AT Trail Map And Information - Pennsylvania Segment Of
The Appalachian Trail aka. Rocksylvania
As the Appalachian Trail winds its way 232 miles through Pennsylvania
there are a number of popular AT access points, but some hikers
prefer to avoid the busiest trail sections and go in search of a
more secluded hiking experience.
The lesser known trail
heads and access feeder trails are listed on detailed
Appalachian trail maps. Any experienced AT hiker will tell you
how useful a high quality laminated trail map can be, however,
detailed trail guides offer a wealth of information that any
multi day hiker should should not leave home without. No matter
where you obtain your guides and maps, please just get them if
you plan to attempt anything more than a day hike. For more
information about activities and attractions in the area contact
the Gettysburg Visitors Bureau at (717) 334-2100.
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There are few things that can stop you in
your tracks on a long distance trail hike than a blister. They rank
right up there with rattlesnakes and diarrhea in ruining your day
but unfortunately, on long distances hikes, blisters are part of the
experience. The harder you try to avoid them the faster they seem to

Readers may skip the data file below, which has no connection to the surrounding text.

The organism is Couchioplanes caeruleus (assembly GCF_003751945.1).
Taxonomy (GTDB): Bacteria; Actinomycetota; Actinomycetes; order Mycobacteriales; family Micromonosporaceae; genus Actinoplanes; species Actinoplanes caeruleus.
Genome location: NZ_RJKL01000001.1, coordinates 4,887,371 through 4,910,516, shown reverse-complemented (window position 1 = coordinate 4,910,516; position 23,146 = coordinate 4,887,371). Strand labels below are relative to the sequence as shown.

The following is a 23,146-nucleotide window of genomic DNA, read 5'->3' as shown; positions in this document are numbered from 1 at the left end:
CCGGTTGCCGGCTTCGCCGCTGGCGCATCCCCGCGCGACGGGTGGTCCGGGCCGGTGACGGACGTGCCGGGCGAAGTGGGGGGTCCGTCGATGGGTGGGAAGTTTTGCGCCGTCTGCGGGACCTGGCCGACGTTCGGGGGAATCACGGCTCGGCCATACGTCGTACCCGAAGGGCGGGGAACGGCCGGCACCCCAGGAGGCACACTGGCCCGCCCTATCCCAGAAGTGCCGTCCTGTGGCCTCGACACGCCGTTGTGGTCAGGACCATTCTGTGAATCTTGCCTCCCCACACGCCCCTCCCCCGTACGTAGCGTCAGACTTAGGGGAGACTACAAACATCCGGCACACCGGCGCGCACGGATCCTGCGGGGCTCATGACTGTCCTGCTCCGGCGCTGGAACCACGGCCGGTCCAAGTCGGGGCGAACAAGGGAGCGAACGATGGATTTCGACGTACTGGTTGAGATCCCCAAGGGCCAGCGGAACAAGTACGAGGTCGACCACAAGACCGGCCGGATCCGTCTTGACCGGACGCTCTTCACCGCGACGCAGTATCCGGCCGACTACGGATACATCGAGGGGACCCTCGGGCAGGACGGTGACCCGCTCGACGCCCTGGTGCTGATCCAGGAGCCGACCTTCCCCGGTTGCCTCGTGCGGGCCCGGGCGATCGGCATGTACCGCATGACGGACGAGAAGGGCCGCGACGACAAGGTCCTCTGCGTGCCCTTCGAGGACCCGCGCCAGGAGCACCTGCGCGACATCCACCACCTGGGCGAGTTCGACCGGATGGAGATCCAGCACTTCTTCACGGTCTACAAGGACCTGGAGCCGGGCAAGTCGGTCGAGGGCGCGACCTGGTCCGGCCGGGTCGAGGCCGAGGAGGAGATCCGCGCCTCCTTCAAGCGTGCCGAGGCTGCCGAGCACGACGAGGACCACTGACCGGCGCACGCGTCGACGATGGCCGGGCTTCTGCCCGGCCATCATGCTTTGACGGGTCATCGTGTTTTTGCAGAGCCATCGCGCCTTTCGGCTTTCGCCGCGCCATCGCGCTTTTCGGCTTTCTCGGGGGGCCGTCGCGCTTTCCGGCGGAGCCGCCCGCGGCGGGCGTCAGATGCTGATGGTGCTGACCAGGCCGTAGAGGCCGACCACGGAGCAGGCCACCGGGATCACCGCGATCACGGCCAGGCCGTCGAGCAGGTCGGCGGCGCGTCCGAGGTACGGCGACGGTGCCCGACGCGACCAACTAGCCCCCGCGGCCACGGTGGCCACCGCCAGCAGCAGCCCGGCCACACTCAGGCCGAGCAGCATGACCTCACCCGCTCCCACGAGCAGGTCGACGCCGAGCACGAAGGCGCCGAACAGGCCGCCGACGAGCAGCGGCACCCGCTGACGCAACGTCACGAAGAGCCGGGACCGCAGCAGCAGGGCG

materialize, as if thinking of them makes them happen but here are a
few pointers anyway.
Begin each day of hiking by putting on a
fresh, dry, high quality, properly fitting pair of hiking socks.
Doing this puts you at the head of the game. Next you need a
pair of breathable, comfortable, supportive, hiking boots/shoes. You
should know if a pair of shoes/boots are trouble the first 1.5
seconds you slip them on your feet. Anything that hurts, annoys, or
just doesn't feel right when you are trying on new hiking footwear
will only get worse and irritate the daylights out of you the first
hour you hit the trails.
No matter how good looking or cool
the footwear looks like in the store, buy comfortable and
supportive, not pretty and stylish because quite frankly, after
several hours hiking a dusty trail in the heat, there isn't going to
be anything about you pretty and stylish. Before beginning any long
hike, break in your
footwear on shorter hikes if possible. It takes time for your new
hiking shoes/boots to conform to your feet, and to flex
comfortably--don't forget to pay extra attention to lacing your
footwear properly. A properly laced hiking shoe/boot should give
your foot and ankle support while also allowing your feet to breath
and not bind when you flex your foot.
After a blister begins,
it must be tended to properly or your hike is a good as over. Bring
plenty of adhesive moleskin and medical bandages, including water
resistant bandages. Zinc Oxide Moleskin helps prevent blisters,
calluses and corns, as well as helps to protect blisters once they
Don't Forget Your Toenails
Overgrown rotting razor claws won't just gross out and disgust your
hiking mates, they can be a real problem on a multi-day hike.
Overgrown toenails can catch on the inside of your hiking shoes, rip
on socks and cause an infection, or just put pressure on the inside of
your shoes making your feet feel tired and your hike that
much harder. When cutting your toenails you should cut
straight across the nail and avoid getting fancy--- so no rounding
of the corners that can invite ingrown toenails to happen.